It goes without saying that there is one and only one state that might make a decent tattoo (hint: not Wyoming) – one that people make waffle irons to honor – and a great ambition of my adult life is to consistently be the most obnoxious person in the room every March 2nd I spend outside these borders. I suspect the reasons why are something I’ll keep chewing on for a lifetime, and that’s just fine: this obsessive braggadocio has evolved dramatically over the past five years, and I am now nothing of the 17 year old wanting to escape to the northeast. But in an effort to atone for past sins, I’ve compiled some materials from my student-taught-course-that-never-was –Texas History through Food and Literature** –for reference and perusal by all those who were either born here or got here as fast as they could.
When I was 17 I went to one of those info sessions on Rice that I’ve since helped host as an alumna, in a hotel ballroom and on a dreary day. I don’t remember much (re: anything) from the actual talk. But I remember two of them women who had signed up to speak running up to each other and reacting in precisely the way women react whenever they come across a good friend who they haven’t seen for a while in public and at random, and I remember that one of them was married to the third presenter. And I remember the man sitting next to me, San Antonio-southern, drawling “Goddamn those Rice people just stick together, don’t they, and don’t shut up about it.”
I had driven over the summer prior, wandering campus for 3 or 4 hours unattached to a tour, and summarily dismissed the school as “too rich” for me (again, teenage impressions are ridiculous). My mother had to drag me to the info session and I had planned to spend it texting. But that comment piqued my interest, lodging itself inside my brain, and in the year that’s passed since I graduated – since walking across campus twice at 3 a.m. the night before in a cataclysmic downpour, since lining up in a 6 a.m. haze of coffee and champagne, since absolutely not tearing up nope I wouldn’t do that during the Martel de-matriculation – I’ve found it to be absolutely true.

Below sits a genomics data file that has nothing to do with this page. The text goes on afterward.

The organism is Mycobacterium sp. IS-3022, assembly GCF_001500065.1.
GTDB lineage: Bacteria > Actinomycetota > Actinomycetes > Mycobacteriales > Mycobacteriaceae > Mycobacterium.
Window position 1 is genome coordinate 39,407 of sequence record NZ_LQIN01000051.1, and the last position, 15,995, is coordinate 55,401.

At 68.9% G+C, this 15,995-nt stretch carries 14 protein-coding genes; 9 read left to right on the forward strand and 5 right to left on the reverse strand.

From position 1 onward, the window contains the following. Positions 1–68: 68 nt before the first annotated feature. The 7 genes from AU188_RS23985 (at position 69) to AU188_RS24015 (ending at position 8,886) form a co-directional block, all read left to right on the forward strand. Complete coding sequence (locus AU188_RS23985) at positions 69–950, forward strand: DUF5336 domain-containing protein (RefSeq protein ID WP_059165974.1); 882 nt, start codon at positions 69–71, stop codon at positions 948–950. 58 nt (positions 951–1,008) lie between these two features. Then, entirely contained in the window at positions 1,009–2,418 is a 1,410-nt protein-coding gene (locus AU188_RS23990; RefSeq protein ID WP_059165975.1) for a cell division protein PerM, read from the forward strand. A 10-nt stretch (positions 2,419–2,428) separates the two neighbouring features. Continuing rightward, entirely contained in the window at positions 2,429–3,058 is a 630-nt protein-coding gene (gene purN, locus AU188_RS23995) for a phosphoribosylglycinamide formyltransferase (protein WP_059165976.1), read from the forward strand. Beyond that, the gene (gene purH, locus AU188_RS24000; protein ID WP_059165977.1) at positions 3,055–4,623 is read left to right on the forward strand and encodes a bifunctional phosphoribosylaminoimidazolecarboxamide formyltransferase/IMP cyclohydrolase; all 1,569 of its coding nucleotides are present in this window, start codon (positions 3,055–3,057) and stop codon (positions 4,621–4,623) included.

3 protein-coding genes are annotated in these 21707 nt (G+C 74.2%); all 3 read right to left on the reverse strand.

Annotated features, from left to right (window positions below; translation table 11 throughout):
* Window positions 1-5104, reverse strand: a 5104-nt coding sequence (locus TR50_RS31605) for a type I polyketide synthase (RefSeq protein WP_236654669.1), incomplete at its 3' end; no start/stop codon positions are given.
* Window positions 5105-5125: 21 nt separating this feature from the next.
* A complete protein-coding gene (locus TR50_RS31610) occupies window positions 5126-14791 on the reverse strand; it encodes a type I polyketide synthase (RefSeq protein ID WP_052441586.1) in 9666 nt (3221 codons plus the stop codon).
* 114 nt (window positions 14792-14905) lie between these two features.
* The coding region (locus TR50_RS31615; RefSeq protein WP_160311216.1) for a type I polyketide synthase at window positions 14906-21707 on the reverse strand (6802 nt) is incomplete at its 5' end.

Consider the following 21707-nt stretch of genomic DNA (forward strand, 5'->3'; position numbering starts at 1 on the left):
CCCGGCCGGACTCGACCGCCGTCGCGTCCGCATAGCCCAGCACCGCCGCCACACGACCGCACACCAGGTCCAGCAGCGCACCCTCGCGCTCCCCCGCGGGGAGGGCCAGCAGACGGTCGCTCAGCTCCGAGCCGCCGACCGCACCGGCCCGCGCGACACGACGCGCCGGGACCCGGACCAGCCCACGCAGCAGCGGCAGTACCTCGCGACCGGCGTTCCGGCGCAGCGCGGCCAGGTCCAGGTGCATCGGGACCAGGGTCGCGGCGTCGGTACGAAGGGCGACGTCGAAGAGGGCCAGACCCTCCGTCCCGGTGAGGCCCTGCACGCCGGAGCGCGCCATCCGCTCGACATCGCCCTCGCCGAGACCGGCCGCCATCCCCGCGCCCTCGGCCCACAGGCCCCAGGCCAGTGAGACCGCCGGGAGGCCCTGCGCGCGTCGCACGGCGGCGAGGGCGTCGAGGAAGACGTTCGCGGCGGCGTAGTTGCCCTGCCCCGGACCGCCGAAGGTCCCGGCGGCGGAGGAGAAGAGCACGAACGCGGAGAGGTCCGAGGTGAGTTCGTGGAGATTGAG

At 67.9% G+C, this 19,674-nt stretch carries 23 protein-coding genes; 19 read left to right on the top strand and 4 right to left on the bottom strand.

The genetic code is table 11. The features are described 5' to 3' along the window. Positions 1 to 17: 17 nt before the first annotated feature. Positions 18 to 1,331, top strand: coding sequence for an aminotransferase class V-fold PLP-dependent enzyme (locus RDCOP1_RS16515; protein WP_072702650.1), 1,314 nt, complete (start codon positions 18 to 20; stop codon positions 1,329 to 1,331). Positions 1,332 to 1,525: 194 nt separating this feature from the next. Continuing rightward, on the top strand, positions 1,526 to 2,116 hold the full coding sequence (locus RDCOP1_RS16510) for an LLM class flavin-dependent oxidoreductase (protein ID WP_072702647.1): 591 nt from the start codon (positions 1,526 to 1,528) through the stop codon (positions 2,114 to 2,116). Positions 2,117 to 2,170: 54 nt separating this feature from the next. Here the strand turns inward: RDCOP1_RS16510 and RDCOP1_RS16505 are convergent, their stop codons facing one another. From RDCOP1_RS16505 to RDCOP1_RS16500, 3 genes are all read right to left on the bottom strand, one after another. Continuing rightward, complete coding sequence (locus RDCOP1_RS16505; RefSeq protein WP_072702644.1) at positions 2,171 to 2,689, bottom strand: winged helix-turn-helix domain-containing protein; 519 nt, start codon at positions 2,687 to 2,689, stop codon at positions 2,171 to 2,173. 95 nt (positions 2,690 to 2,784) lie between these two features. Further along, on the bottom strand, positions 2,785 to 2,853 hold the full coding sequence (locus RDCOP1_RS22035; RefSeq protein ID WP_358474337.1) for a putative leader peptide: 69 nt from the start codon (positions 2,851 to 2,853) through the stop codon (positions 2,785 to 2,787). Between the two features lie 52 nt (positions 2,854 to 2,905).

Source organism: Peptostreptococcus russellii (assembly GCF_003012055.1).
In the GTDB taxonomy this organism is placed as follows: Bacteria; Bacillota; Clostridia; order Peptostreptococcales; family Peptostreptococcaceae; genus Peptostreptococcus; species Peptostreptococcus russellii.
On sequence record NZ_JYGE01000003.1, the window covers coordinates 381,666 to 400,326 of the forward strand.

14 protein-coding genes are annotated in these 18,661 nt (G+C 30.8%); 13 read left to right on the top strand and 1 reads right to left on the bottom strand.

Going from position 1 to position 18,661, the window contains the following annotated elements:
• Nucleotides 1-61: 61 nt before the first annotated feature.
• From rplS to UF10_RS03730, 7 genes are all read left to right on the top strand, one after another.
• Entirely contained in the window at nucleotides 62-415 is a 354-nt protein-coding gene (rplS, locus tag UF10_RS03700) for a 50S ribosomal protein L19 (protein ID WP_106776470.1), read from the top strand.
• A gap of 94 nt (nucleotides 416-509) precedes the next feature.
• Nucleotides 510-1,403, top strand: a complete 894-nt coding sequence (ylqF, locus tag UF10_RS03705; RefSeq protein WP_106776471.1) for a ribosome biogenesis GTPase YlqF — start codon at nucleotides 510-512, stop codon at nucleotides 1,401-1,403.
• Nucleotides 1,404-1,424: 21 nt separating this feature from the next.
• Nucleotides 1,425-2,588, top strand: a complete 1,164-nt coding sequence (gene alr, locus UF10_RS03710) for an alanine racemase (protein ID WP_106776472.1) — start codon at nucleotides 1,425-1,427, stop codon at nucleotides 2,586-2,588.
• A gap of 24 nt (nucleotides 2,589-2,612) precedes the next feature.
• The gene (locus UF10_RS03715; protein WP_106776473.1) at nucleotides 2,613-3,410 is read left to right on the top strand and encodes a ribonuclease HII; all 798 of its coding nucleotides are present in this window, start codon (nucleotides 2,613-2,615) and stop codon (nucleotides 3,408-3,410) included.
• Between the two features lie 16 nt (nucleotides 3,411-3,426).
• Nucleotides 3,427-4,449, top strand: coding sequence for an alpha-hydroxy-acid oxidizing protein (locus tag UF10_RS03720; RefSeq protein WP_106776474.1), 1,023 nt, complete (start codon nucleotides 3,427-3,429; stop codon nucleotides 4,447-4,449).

Some examples: I wind up in fragmented versions of different college friend groups weekly. I wound up in Durham for 48 hours, posted a picture on Facebook, and had a fellow ’12 grad message me within 15 minutes offering to show me around during his finals period. In keeping with our normally steady stream of communication, I texted a grand and hazy total of 32 pictures from the morning of Beer Bike to my former co-coordinator, who was stranded in Japan. I’ve had lunch more times than I can count with people I knew-of-but-didn’t-actually-know while a student and they’ve all been great. I wound up working somewhere where my boss, our president, and four other colleagues all went to Rice and where our board is on the Rice board. Six months after graduating I formed a company with a fellow Martelian I somehow wasn’t friends with until my senior year, prompting every unsuspecting acquaintance we’ve had from college (a Martelian in Amman, a fellow Global Health minor at Baylor, a guy I talked to for 30 minutes once my freshman year) to come out of the woodwork with a new way to support us. I flew halfway across the globe and ran in a Hanszenite from my advising coalition.
Anyway, maybe it’s me – my career path and those of my closest friends are related or overlapping to a degree that treating graduation with any sense of finality last year seemed frankly ridiculous. But for whatever reassurance it provides the 2013 set of grads, I’m happy to anecdotally attest that the see-you-later cliché rings true, and graduating from Rice should lack a since of finality. Something in our weirdness forces us to coalesce.